|Annu. Rev. Astron. Astrophys. 2000. 38: 289-335
Copyright © 2000 by Annual Reviews. All rights reserved
5.9. The Origin and Evolution of the Intragroup Medium
The presence of heavy elements in the intragroup medium indicates that a substantial fraction of the diffuse gas must have passed through stars. The presence of iron is particularly important because it suggests that supernovae played an important role in the enrichment of the gas. In principle, X-ray spectroscopy can provide detailed constraints on the stars responsible for the enrichment. For example, the relative abundance of the -burning elements to iron is a measure of the relative importance of Type II to Type 1a supernovae (Renzini et al 1993, Renzini 1997, Gibson et al 1997). For the gas temperatures characteristic of groups (~ 1 keV), strong emission lines are expected for many of the elements including oxygen, neon, magnesium, silicon and sulfur. Although most ASCA studies suggest that the / Fe ratio is approximately solar in groups, this result is somewhat inconclusive at present because of uncertainties in the spectral modeling.
Renzini and collaborators have used the concept of iron mass-to-light ratio to study the history of the hot gas in groups and clusters (Renzini et al 1993, Renzini 1997). They find that the X-ray emitting gas in rich clusters contains ~ 0.01 h-1/2 M of iron for each L of blue light. The iron mass-to-light ratio is effectively constant for clusters with temperature between ~ 2 and 10 keV. However, this ratio is typically a factor of ~ 50 lower in X-ray groups (Renzini et al 1993, Renzini 1997, Davis et al 1999). The iron mass-to-light ratios of groups are lower than those of clusters because both the overall iron abundance and the gas-to-stellar mass ratio are lower in groups than in clusters (Renzini 1997). The low iron mass-to-light ratios may be evidence that a significant amount of mass has been lost in groups. The escape velocities of groups are comparable to the escape velocities of individual galaxies. Thus, material that is ejected from galaxies may also escape the group. Several mechanisms have been proposed to eject material from groups, including galactic winds and outflows powered by supernovae or nuclear activity (Renzini 1997). The material lost from groups may have contributed significantly to the enrichment of the intergalactic medium (Davis et al 1999).
The iron mass-to-light ratios of groups could be somewhat underestimated if the true iron abundances are higher than the sub-solar values usually derived from isothermal model fits. However, the gas-mass estimates are less sensitive to the iron abundance assumed and uncertainties in the iron abundances likely lead to inaccuracies in the gas-mass estimates of at most ~ 50% (Pildis et al 1995). A potentially bigger problem is that many groups are detected to a much smaller fraction of the virial radius than their rich clusters counterparts. Thus, the true gas masses in some groups may be significantly underestimated from the existing X-ray data. In fact, it is possible that the differences in the iron mass-to-light ratios of groups and clusters may largely be a result of this effect and not necessarily evidence for mass loss.
The mechanisms responsible for producing metals may also inject energy into the gas. Numerical simulations indicate that in the absence of such non-gravitational heating, the density profiles of groups and clusters are nearly identical (Navarro et al 1997). There is now considerable evidence for departures from such uniformity. In the standard hierarchical clustering models, the X-ray luminosity is expected to scale with temperature as LX T2 (e.g. Kaiser 1991). The observed relationship is considerably steeper, especially for small groups (see Figure 6). Furthermore, the ratio of specific energy of the galaxies to specific energy of the gas (i.e. the parameter) is less than one for low-mass systems. (However, see Section 3.3.3 for a discussion of why the observed values for groups may be biased low.) Both of these observations suggest that the gas temperature may not be a good indicator of the virial temperature in poor groups. Entropy profiles for groups and clusters indicate that the entropy of the group gas is also higher than can be achieved through gravitational collapse alone (David et al 1996, Ponman et al 1999, Lloyd-Davies et al 2000). All of these observations are consistent with preheating models for the hot gas (Kaiser 1991; Evrard & Henry 1991; Metzler & Evrard 1994; Knight & Ponman 1997; Cavaliere et al 1997, 1998, 1999; Arnaud & Evrard 1999; Balogh et al 1999; Tozzi et al 2000; Loewenstein 2000;; Tozzi & Norman 2000). Such preheating leads to a more extended gas component in groups than in rich clusters (i.e. lower central gas densities and shallower density slopes). Moreover, without preheating, groups appear to over-produce the X-ray background (Wu et al 2000).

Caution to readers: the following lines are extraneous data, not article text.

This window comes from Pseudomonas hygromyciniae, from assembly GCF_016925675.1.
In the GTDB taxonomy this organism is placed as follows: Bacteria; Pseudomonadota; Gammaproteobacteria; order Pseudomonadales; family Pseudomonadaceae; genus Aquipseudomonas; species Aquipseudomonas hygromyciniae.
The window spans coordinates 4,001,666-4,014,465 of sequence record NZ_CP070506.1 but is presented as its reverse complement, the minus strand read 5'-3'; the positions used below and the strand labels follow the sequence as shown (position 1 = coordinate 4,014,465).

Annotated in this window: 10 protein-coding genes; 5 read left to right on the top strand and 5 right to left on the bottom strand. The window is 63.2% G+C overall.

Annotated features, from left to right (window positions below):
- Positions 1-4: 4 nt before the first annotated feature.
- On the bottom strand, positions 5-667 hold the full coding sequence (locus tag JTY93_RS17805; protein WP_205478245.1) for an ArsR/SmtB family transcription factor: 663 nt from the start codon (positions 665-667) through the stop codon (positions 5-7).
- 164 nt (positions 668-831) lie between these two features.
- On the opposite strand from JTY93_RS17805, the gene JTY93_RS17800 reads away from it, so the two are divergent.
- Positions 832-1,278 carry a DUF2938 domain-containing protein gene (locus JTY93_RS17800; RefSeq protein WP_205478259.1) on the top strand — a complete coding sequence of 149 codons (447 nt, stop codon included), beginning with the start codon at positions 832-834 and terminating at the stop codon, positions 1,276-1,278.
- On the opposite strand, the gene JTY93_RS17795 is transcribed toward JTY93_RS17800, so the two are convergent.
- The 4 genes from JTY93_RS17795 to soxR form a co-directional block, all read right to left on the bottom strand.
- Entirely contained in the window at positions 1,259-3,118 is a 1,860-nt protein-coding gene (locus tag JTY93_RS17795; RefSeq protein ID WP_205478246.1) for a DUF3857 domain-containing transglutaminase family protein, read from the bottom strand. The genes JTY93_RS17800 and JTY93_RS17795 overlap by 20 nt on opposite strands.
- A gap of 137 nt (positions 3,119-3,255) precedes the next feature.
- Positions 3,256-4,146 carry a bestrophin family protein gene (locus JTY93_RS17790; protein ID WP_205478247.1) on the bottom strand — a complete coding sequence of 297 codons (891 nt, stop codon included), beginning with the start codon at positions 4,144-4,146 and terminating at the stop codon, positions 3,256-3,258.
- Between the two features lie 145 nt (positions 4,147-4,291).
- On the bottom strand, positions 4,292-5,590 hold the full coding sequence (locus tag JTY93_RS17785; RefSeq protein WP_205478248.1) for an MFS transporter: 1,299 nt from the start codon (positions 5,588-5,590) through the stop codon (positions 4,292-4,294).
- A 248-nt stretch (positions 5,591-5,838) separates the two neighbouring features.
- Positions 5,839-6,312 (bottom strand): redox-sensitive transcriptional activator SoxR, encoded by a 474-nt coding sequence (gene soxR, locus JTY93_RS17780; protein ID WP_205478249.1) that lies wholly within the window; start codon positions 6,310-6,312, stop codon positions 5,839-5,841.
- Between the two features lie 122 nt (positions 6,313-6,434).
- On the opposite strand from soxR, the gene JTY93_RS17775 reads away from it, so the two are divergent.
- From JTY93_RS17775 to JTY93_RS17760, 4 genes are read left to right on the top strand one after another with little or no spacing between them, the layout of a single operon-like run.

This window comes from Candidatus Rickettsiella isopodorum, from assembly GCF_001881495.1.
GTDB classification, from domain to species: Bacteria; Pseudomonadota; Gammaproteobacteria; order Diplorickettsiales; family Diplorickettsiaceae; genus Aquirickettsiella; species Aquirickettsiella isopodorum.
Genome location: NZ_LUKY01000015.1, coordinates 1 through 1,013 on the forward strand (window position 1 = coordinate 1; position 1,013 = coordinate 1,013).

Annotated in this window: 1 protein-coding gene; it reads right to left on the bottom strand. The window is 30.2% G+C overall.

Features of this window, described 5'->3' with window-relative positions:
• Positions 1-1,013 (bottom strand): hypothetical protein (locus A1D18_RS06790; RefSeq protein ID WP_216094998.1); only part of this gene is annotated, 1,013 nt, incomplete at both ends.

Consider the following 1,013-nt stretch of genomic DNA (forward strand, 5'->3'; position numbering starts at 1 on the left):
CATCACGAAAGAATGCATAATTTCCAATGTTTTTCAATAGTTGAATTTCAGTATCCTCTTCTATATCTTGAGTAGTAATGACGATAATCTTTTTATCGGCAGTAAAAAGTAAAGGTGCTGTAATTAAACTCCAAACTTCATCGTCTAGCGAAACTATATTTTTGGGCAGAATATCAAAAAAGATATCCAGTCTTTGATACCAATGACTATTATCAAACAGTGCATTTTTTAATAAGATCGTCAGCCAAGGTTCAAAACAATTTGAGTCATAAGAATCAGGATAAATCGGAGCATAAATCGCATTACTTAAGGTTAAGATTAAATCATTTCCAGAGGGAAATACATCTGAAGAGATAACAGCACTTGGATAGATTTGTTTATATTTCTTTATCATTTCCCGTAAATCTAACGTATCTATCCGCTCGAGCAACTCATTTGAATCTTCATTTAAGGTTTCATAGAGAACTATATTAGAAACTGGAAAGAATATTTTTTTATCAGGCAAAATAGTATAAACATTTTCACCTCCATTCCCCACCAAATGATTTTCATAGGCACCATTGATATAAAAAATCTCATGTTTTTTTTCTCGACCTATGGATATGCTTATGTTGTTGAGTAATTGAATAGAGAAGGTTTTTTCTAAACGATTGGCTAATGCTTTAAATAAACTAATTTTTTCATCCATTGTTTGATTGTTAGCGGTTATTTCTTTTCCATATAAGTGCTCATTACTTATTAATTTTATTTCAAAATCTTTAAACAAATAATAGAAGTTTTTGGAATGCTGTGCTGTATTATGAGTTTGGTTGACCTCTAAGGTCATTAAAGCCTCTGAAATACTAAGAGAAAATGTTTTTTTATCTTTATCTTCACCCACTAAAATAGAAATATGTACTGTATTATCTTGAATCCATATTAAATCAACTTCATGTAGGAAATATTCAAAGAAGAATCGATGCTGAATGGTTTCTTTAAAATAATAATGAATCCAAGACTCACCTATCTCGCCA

Ponman and collaborators have estimated the excess entropy associated with the preheating in groups and find that it corresponds to a temperature of ~ 0.3 keV (Ponman et al 1999, Lloyd-Davies et al 2000). The preheating temperature can be combined with the excess entropy to estimate the electron density of the gas into which the energy was injected. The resulting value (n ~ 4 × 10-4 h1000.5 cm-3) implies that the heating occurred prior to the cluster collapse but after a redshift of z ~ 10 (Lloyd-Davies et al 2000). The current estimates for the entropy associated with the preheating have been based on rather small samples of groups and clusters, and these techniques will undoubtably improve with the next generation of X-ray telescopes. Already it is clear that such research can provide considerable insight into the history of the gas and group formation.